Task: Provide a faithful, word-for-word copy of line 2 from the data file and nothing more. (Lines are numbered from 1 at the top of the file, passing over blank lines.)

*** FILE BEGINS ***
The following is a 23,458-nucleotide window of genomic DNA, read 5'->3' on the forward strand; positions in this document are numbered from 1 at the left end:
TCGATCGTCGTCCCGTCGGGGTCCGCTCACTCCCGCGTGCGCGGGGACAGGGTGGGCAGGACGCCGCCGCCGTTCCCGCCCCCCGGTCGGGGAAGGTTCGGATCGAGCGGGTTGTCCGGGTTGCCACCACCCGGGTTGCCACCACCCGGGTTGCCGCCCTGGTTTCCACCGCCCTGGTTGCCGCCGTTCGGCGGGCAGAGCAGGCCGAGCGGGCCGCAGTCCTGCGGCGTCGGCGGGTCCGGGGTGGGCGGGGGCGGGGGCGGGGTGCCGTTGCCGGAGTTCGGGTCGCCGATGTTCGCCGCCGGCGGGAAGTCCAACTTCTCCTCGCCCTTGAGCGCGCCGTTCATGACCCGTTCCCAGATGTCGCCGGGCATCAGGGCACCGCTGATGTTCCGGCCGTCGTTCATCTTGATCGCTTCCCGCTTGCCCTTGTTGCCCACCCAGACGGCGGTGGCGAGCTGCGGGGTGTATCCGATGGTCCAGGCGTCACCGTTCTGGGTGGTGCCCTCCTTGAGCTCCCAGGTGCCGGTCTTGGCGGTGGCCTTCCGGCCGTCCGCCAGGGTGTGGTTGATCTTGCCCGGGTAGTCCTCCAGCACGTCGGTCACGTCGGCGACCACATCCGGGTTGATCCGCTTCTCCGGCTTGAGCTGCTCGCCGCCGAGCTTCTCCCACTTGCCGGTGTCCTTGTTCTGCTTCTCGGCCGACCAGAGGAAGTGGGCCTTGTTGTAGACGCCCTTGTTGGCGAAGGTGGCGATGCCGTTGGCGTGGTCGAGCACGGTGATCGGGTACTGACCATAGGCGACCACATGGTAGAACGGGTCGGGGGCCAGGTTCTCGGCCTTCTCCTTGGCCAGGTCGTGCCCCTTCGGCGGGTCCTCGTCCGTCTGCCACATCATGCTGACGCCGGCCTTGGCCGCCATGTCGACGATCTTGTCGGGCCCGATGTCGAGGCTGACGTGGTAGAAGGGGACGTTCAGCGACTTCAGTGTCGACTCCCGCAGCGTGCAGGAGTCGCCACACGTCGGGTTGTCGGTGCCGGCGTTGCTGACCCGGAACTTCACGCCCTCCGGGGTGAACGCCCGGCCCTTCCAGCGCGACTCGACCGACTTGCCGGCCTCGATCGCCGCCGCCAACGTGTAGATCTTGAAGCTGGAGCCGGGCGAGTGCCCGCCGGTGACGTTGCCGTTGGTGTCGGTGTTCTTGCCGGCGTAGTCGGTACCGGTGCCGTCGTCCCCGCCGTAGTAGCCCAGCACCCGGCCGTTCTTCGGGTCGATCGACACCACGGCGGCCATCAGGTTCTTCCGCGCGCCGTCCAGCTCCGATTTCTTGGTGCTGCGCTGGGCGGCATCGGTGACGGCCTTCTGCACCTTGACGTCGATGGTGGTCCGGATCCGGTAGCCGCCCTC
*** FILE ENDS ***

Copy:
TCGATCGTCGTCCCGTCGGGGTCCGCTCACTCCCGCGTGCGCGGGGACAGGGTGGGCAGGACGCCGCCGCCGTTCCCGCCCCCCGGTCGGGGAAGGTTCGGATCGAGCGGGTTGTCCGGGTTGCCACCACCCGGGTTGCCACCACCCGGGTTGCCGCCCTGGTTTCCACCGCCCTGGTTGCCGCCGTTCGGCGGGCAGAGCAGGCCGAGCGGGCCGCAGTCCTGCGGCGTCGGCGGGTCCGGGGTGGGCGGGGGCGGGGGCGGGGTGCCGTTGCCGGAGTTCGGGTCGCCGATGTTCGCCGCCGGCGGGAAGTCCAACTTCTCCTCGCCCTTGAGCGCGCCGTTCATGACCCGTTCCCAGATGTCGCCGGGCATCAGGGCACCGCTGATGTTCCGGCCGTCGTTCATCTTGATCGCTTCCCGCTTGCCCTTGTTGCCCACCCAGACGGCGGTGGCGAGCTGCGGGGTGTATCCGATGGTCCAGGCGTCACCGTTCTGGGTGGTGCCCTCCTTGAGCTCCCAGGTGCCGGTCTTGGCGGTGGCCTTCCGGCCGTCCGCCAGGGTGTGGTTGATCTTGCCCGGGTAGTCCTCCAGCACGTCGGTCACGTCGGCGACCACATCCGGGTTGATCCGCTTCTCCGGCTTGAGCTGCTCGCCGCCGAGCTTCTCCCACTTGCCGGTGTCCTTGTTCTGCTTCTCGGCCGACCAGAGGAAGTGGGCCTTGTTGTAGACGCCCTTGTTGGCGAAGGTGGCGATGCCGTTGGCGTGGTCGAGCACGGTGATCGGGTACTGACCATAGGCGACCACATGGTAGAACGGGTCGGGGGCCAGGTTCTCGGCCTTCTCCTTGGCCAGGTCGTGCCCCTTCGGCGGGTCCTCGTCCGTCTGCCACATCATGCTGACGCCGGCCTTGGCCGCCATGTCGACGATCTTGTCGGGCCCGATGTCGAGGCTGACGTGGTAGAAGGGGACGTTCAGCGACTTCAGTGTCGACTCCCGCAGCGTGCAGGAGTCGCCACACGTCGGGTTGTCGGTGCCGGCGTTGCTGACCCGGAACTTCACGCCCTCCGGGGTGAACGCCCGGCCCTTCCAGCGCGACTCGACCGACTTGCCGGCCTCGATCGCCGCCGCCAACGTGTAGATCTTGAAGCTGGAGCCGGGCGAGTGCCCGCCGGTGACGTTGCCGTTGGTGTCGGTGTTCTTGCCGGCGTAGTCGGTACCGGTGCCGTCGTCCCCGCCGTAGTAGCCCAGCACCCGGCCGTTCTTCGGGTCGATCGACACCACGGCGGCCATCAGGTTCTTCCGCGCGCCGTCCAGCTCCGATTTCTTGGTGCTGCGCTGGGCGGCATCGGTGACGGCCTTCTGCACCTTGACGTCGATGGTGGTCCGGATCCGGTAGCCGCCCTC